Children should know how to behave in different situations since early childhood. While a young child doesn’t understand certain rules of behavior in different encounters, it is very difficult to teach him/her good manners. Therefore, try discussing with your children what behavior you expect from them in particular scenarios, especially if a situation is relatively new for them. For example, you should explain how to behave when you are going to a doctor, or plan a visit to your relatives, etc. Be specific; only in this case, you will develop a clear mutual understanding in this aspect.

Acknowledge your children.

While most adults appreciate having time sans-children, it's important to include children in various adult (yet kid-appropriate) situations. Moreover, such situations should not be avoided because they help to socialize children as soon as possible. Hence, each similar situation can be treated as a good source of practical experience. You will have an excellent opportunity to explain to your children some rules about the level of permissible noise in public place, respect for property and privacy of other people, etc. Certainly, such experience is very helpful in the process of teaching children good manners.  

Correct your children “on the spot.”

Even if you explained to your children all possible variants of “do’s” and “don’t's,” it doesn’t mean that children follow them without any troubles. Young kids may just want to see how far they can go in what parents will allow them. However, even if your children don’t want to obey certain rules previously discussed with them, it doesn’t mean that you should let it slide. Correct your children at the moment, for example, if your children want to offend a younger child. In this case, it is necessary to stop aggression to prevent potential troubles; though at that moment, you may seem harsh to your kid, in the end, it will pay off.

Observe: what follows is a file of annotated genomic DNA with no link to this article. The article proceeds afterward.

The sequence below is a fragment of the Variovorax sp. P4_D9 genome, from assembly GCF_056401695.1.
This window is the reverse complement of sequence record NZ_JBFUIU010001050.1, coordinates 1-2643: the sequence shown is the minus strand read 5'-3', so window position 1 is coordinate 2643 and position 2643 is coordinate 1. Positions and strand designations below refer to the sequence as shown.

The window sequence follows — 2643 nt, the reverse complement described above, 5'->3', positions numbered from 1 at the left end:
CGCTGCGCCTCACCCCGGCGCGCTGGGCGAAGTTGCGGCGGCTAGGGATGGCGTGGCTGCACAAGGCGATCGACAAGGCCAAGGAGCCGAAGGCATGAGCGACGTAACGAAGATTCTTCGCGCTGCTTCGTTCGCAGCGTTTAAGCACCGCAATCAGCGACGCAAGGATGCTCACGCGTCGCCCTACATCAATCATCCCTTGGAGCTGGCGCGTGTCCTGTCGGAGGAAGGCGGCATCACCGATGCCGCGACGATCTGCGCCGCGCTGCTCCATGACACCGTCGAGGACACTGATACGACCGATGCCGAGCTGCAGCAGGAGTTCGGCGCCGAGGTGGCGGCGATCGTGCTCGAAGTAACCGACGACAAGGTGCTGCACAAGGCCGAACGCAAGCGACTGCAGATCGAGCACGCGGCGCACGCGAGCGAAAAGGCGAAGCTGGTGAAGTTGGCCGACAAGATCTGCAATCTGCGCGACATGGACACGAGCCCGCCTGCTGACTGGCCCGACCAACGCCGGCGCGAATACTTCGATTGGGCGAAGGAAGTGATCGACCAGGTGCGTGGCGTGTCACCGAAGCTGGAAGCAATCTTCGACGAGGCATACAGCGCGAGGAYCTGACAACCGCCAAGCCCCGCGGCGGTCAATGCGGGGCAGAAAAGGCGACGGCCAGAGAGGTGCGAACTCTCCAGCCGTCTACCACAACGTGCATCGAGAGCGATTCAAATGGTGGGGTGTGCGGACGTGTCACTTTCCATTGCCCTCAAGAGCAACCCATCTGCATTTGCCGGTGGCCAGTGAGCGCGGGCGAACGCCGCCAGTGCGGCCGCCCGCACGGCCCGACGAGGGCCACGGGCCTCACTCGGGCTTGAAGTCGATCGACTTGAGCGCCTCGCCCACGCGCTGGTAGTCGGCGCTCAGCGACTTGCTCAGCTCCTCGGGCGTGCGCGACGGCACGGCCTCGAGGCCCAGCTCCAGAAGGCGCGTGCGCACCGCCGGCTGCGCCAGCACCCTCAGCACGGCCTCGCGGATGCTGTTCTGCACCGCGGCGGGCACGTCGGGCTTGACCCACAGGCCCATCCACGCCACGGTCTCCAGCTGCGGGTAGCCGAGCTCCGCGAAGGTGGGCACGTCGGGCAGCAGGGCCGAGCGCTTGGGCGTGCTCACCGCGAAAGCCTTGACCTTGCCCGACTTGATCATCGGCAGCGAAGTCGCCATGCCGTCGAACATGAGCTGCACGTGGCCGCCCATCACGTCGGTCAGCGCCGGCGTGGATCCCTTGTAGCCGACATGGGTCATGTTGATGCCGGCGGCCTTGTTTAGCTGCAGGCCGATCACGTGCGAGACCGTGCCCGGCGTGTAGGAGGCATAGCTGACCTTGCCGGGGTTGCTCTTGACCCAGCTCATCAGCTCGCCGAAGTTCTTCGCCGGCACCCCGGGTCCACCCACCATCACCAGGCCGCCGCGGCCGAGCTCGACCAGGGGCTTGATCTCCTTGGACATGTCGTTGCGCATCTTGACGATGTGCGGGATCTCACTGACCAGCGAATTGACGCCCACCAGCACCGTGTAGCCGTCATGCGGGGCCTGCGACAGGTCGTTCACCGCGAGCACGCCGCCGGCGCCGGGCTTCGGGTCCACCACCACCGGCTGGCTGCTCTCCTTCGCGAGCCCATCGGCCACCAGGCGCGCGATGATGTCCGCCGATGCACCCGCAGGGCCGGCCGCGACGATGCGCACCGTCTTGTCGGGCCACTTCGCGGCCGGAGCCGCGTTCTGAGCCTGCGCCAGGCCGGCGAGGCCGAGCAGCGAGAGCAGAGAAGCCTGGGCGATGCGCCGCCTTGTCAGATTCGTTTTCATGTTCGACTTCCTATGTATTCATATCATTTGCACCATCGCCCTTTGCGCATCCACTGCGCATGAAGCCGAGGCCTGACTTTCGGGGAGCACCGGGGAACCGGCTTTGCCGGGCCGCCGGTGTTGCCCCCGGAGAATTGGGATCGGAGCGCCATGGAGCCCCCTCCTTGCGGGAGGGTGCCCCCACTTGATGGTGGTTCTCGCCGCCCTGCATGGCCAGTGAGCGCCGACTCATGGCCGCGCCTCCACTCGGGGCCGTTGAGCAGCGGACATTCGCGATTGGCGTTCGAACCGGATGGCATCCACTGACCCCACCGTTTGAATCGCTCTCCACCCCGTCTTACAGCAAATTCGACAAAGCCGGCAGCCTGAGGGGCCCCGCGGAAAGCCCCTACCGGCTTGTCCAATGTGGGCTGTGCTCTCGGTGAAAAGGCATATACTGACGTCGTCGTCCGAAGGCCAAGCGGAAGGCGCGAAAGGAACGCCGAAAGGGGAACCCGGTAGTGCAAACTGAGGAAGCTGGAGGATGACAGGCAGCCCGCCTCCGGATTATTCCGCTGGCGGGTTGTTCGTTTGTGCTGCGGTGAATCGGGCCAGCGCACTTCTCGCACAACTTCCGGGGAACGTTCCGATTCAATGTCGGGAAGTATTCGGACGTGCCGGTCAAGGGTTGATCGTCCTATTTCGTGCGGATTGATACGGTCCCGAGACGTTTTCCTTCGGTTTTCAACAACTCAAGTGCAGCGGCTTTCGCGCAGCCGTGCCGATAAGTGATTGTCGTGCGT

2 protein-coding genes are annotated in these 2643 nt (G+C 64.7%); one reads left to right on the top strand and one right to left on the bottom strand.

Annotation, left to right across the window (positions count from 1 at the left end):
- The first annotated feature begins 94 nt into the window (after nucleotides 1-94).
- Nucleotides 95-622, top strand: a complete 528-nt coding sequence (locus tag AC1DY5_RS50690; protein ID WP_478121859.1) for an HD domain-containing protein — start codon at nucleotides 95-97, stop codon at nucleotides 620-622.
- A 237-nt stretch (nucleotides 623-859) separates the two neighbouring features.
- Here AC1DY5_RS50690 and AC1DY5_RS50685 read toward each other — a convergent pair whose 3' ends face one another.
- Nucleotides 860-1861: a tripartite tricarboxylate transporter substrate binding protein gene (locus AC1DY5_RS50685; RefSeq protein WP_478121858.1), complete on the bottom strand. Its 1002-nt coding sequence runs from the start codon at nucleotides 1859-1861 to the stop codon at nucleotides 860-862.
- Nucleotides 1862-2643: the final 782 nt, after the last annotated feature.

Correct your children politely.

If your children are too young to speak correctly, you should correct them each time when it is necessary. However, pay your attention to the tone of your voice while correcting your children’s language. Certainly, adults shouldn’t speak with small children in their “childish” language, but it doesn’t mean rough corrections are fine. Speak to your kids in a gentle voice, even if they make some mistakes, and try to reward them for speaking, say a couple of kind words, and only then note some errors to correct not to push them away, and not to discourage their efforts.

The process of bringing up well-mannered persons who will be socialized successfully is difficult and needs a lot of time and effort. However, you as a parent are responsible for all parts of your children’s lives, and it is up to you to find efficient ways to turn them into self-reliant and self-supporting individuals. You will be able to cope with such a difficult task if you have enough patience, love your children, and if you are a polite person by yourself. In addition, all our practical recommendations will help you in this way. Good luck!


About the Author:

Kara Erhart is a professional team building coach, ethics teacher and content marketer with 5 years of experience. Also, she works as a website analyst for PaytoWriteEssays